What are you going to do when you graduate?
It feels like my life has been a huge game of others asking me… “what I am going to do next?” It feels like, since Freshman year, I have had external influences pressuring me into thinking about my 10 year roadmap. I think some of that is valuable, long term thinking is important at times, but I do not think it is nearly as critical as the world wants you to believe.
When people ask me, as they have been all year, I tell them I have no idea what I am going to do when I graduate. In fact, I do not want to know. I see it as too risky of a decision to decide today what my life will and should look like 6 months from now.
My lens, rather, is to focus on winning the next 7 days. One week. Sure I think about the broader picture and answer more strategic questions about things…but enough of this procrastination of doing hard and fun things…I want to win this week! This day!
People are generally offended by this answer. I use the word “offended,” which feels a bit bizarre and out of context, on purpose because that is how I characterize their reaction.
People want narratives that fit into their pre-determined box for how a career should go.
They want me to say that I have signed at x big company and will be working there come August. This narrative fits into their pre-determined benchmarking algorithm.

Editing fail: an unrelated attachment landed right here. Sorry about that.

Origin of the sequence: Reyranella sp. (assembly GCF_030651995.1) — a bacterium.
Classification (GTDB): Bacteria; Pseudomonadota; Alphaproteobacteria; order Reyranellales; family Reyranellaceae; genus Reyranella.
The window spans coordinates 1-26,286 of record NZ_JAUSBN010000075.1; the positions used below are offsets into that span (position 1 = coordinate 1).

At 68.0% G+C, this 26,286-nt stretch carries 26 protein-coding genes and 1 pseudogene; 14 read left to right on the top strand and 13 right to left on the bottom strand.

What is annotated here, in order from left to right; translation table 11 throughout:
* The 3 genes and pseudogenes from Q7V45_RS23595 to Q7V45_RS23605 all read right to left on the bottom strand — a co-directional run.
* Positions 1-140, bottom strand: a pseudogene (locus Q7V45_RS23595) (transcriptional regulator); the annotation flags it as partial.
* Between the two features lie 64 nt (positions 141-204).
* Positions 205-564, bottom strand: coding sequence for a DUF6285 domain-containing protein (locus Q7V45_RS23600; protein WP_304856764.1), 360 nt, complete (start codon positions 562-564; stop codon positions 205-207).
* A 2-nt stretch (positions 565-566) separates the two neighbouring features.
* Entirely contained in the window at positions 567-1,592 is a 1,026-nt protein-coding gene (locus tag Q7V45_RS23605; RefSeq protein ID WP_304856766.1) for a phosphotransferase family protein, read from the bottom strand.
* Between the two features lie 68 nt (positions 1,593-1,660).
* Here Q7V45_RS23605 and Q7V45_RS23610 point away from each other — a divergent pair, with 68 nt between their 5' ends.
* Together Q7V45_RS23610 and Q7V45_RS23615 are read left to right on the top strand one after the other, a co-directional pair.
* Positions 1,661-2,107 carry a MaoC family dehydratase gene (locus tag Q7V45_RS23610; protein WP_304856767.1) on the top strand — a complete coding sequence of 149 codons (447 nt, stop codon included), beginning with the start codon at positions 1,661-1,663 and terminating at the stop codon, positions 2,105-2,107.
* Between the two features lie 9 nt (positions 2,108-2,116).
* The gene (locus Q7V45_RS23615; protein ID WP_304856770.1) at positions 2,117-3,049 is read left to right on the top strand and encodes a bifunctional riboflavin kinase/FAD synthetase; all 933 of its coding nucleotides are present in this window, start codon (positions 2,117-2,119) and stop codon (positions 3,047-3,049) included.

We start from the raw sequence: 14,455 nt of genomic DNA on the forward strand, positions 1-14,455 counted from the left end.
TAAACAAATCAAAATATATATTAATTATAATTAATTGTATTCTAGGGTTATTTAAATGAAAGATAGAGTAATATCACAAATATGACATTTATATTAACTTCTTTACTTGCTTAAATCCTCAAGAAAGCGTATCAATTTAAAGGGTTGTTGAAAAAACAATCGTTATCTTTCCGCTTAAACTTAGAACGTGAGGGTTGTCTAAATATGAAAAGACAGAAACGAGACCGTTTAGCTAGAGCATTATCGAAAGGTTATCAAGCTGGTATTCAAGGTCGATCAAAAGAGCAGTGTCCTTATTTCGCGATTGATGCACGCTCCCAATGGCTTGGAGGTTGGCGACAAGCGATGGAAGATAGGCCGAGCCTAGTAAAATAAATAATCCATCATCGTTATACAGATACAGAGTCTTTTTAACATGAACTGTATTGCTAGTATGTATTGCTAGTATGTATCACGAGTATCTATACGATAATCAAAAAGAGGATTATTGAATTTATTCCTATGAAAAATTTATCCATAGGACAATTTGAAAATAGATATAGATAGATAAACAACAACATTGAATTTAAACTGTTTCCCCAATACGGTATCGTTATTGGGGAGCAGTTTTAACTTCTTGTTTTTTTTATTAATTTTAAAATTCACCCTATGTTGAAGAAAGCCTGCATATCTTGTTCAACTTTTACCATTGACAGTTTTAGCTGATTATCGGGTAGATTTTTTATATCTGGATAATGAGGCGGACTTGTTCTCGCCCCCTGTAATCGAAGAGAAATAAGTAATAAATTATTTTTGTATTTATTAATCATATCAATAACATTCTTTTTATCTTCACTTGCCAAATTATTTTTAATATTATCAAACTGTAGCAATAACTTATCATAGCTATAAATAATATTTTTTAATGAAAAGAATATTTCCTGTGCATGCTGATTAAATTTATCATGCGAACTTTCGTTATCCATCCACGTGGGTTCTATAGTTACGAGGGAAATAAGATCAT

This is a bit of a cynical take…I know some people actually care about me, but I find that very few people really want to know how I am thinking about what to do when I graduate.
More people, rather, are assessing me on their personal leaderboard.
When I give them the unsatisfactory answer, rarely am I asked a series of thoughtful follow-up questions. Rarely, if ever, does anyone reach out sending me interesting articles, podcasts, etc. of how to think about things.
Rather, I get nothing.
And that is completely fine I am not expecting anything whatsoever. My point is that violating people’s expectations of your answers can make you enemies more than “how to win friends and influence people.”
I think, in general, people at top universities think way way too much about what they are going to do when they graduate.
They spend four years internally debating this question. And…
They do not do anything in the meantime. They do 2 internships all geared towards the “graduation job.”
And then what?
Well, of course, they then must figure out how to get into graduate school.
Originally published at Jordan Gonen.